A Toronto-based forestry group is calling on the federal government to support the country’s forestry industry in the wake of newly-imposed U.S. sanctions on softwood lumber exports.

On Monday, the U.S. Commerce Department announced duties of up to 24 per cent on softwood lumber imports from Canada, alleging the Canadian industry is subsidized.

“These unjust, unlawful duties that have just recently been announced, will absolutely hurt our middle class, the 57,000 hard-working men and women across rural and Northern Ontario, that depend on the forest sector for their livelihood,” said Jamie Lim, president and CEO of the Ontario Forest Industries Association (OFIA). “This is about people. This is about hard-working people.”

Guaranteed loan program needed

Lim says the OFIA wants the federal and provincial governments to launch a guaranteed loan program for forestry companies to help them weather the duties.

She said all Canadian companies exporting softwood lumber must pay the duties, which she said are retroactive for 90 days. However, these sanctions have been imposed by the United States before, and have never stood up to a legal challenge.

Therefore, Canadian companies may get their money back, but that’s only after a legal proceeding, which could take a long time. Therefore, a guaranteed loan program is needed to support the companies in the shorter term.

“It would allow our companies to keep people working,” she said. “And secondly, it would send a clear message to the United States that we are not going to allow them, through unlawful duties, to starve our Canadian forest sector of money.”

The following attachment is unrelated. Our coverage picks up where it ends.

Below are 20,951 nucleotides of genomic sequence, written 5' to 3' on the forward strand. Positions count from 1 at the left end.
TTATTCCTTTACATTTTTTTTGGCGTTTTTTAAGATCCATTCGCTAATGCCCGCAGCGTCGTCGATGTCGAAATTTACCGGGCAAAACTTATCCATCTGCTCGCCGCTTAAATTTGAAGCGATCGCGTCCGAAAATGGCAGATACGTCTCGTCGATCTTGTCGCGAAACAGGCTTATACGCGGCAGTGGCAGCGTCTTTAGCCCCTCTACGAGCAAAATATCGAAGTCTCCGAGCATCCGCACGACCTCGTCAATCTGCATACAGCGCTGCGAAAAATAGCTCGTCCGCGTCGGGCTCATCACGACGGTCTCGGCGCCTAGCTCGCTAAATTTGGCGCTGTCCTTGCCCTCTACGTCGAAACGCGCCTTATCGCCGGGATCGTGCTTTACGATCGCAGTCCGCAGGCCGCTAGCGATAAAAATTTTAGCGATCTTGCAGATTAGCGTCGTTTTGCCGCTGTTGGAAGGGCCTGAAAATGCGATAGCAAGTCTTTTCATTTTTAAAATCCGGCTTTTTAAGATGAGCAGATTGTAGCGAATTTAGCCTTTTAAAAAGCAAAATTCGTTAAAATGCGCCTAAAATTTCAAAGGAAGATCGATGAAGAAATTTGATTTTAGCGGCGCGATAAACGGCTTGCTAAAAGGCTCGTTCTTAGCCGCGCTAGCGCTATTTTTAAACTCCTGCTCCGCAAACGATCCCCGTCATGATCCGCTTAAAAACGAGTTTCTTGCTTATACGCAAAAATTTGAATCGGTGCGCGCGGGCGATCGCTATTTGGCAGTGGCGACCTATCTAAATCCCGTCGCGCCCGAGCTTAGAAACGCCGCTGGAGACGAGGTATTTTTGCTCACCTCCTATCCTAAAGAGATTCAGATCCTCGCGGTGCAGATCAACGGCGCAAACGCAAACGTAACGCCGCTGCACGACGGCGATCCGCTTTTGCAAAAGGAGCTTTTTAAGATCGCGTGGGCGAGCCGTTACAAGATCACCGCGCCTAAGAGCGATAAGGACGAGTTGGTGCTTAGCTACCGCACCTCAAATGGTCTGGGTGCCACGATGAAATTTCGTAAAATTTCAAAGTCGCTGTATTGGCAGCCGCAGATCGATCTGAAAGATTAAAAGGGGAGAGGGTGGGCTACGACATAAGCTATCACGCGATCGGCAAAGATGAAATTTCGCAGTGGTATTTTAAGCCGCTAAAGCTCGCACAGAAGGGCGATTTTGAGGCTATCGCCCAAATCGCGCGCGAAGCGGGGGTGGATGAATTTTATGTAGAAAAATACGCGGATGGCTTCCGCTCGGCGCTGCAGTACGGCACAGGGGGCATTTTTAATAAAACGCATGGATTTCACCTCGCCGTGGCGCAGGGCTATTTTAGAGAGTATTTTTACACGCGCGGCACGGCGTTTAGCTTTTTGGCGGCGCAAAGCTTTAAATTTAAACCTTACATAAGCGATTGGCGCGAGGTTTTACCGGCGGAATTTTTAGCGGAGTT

Quebec has already announced a similar program, Lim said.

Ontario negotiator appointed

Meanwhile, Ontario announced on Monday that former federal trade minister Jim Peterson will be its chief negotiator in the ongoing dispute.

Peterson will “play a key role in the ongoing discussions with the U.S., federal and other provincial governments,” the province said in a media release.

Peterson has participated in softwood lumber negotiations before.

Lim said Quebec and British Columbia have appointed negotiators, as well.

“Ontario needed to announce a trade envoy,” Lim said. “We hope in addition to announcing the trade envoy, that (Ontario Premier Kathleen Wynne) will recognize that if the federal government chooses not to do the right thing and not bring forward a loan guarantee program, that she will follow Quebec’s lead and bring a provincial loan guarantee program.”